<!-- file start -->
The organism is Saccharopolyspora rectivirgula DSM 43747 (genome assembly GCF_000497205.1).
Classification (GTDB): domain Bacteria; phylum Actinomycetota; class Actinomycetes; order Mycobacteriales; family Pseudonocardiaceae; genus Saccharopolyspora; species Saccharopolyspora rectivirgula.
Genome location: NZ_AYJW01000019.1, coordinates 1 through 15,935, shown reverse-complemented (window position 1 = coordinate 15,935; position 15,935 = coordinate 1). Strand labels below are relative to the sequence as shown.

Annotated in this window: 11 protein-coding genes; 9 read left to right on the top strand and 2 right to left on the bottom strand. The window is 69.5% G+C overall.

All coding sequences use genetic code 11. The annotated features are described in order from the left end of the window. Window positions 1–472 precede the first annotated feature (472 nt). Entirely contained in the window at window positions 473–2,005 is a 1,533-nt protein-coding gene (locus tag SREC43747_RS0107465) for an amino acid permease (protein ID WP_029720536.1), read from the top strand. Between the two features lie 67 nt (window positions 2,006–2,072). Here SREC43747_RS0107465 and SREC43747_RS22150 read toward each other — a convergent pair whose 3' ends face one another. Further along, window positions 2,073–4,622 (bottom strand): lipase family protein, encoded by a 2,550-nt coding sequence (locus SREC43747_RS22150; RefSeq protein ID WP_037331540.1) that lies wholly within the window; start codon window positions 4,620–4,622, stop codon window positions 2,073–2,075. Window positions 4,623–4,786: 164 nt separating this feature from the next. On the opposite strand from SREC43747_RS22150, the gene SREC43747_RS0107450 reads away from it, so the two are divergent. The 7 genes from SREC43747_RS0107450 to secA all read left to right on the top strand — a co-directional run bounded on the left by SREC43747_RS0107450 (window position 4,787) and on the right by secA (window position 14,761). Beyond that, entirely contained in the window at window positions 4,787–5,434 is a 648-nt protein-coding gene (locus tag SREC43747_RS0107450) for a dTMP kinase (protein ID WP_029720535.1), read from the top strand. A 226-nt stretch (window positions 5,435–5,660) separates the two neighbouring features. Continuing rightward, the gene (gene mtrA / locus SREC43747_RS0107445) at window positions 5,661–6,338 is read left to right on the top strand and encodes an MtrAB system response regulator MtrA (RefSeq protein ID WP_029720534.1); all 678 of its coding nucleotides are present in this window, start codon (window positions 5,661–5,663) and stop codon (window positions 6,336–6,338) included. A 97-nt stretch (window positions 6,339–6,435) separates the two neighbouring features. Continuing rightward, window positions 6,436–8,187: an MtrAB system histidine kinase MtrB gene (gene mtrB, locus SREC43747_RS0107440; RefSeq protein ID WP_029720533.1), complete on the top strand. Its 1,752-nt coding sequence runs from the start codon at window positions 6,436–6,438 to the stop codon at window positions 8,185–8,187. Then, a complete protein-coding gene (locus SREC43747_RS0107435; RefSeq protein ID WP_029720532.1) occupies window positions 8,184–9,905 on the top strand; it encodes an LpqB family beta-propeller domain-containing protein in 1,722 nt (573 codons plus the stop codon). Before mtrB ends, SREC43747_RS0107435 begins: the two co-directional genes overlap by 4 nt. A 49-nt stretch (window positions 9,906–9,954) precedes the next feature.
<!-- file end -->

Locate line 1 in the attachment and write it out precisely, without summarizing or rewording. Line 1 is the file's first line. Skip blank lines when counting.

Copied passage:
The organism is Saccharopolyspora rectivirgula DSM 43747 (genome assembly GCF_000497205.1).